The Neues Museum ('New Museum') was built between 1843 and 1855 according to plans by Friedrich August Stüler, a student of Karl Friedrich Schinkel. The museum was closed at the beginning of World War II in 1939, and was heavily damaged during the bombing of Berlin. The rebuilding was overseen by the English architect David Chipperfield.
Exhibits include the Egyptian and Prehistory and Early History collections, as it did before the war. The artifacts it houses include the iconic bust of the Egyptian queen Nefertiti.
Both as a part of the Museum Island complex, and as an individual building, the museum testifies to the neoclassical architecture of museums in the 19th century. With its new industrialized building procedures and its use of iron construction, the museum plays an important role in the history of technology. Since the classical and ornate interiors of the Glyptothek and of the Alte Pinakothek in Munich were destroyed in World War II, the partly destroyed interior of the Neues Museum ranks among the last remaining examples of interior museum layout of this period in Germany.References:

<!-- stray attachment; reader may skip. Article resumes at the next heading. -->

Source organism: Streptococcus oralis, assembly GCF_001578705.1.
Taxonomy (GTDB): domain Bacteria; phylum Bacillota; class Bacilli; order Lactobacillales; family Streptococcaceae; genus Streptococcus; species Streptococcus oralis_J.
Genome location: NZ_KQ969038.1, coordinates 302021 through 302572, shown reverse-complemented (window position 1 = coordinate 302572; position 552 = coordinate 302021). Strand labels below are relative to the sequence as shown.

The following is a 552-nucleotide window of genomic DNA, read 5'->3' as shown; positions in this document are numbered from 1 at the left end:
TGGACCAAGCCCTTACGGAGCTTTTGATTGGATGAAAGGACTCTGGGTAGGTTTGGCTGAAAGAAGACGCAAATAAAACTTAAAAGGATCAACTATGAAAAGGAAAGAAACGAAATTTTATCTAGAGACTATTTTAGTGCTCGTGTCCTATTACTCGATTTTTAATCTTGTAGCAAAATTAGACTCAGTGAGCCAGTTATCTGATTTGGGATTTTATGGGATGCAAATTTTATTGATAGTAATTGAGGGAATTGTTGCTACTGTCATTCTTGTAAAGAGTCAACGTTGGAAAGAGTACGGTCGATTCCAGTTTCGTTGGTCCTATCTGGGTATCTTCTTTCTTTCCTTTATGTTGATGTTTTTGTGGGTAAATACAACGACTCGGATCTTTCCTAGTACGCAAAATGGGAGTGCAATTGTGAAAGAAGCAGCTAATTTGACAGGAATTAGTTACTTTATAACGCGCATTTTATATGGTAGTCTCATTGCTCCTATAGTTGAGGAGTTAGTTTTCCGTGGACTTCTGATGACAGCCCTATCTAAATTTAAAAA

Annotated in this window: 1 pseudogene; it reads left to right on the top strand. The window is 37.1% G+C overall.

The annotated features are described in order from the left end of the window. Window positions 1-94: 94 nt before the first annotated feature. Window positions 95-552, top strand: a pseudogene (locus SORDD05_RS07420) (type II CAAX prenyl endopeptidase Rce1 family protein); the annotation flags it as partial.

Narikala is an ancient fortress overlooking Tbilisi, the capital of Georgia, and the Kura River. The fortress consists of two walled sections on a steep hill between the sulphur baths and the botanical gardens of Tbilisi. On the lower court there is the recently restored St Nicholas church. Newly built in 1996–1997, it replaces the original 13th-century church that was destroyed in a fire. The new church is of 'prescribed cross' type, having doors on three sides. The internal part of the church is decorated with the frescos showing scenes both from the Bible and history of Georgia.
The fortress was established in the 4th century and it was a Persian citadel. It was considerably expanded by the Umayyads in the 7th century and later, by king David the Builder (1089–1125). Most of extant fortifications date from the 16th and 17th centuries. In 1827, parts of the fortress were damaged by an earthquake and demolished.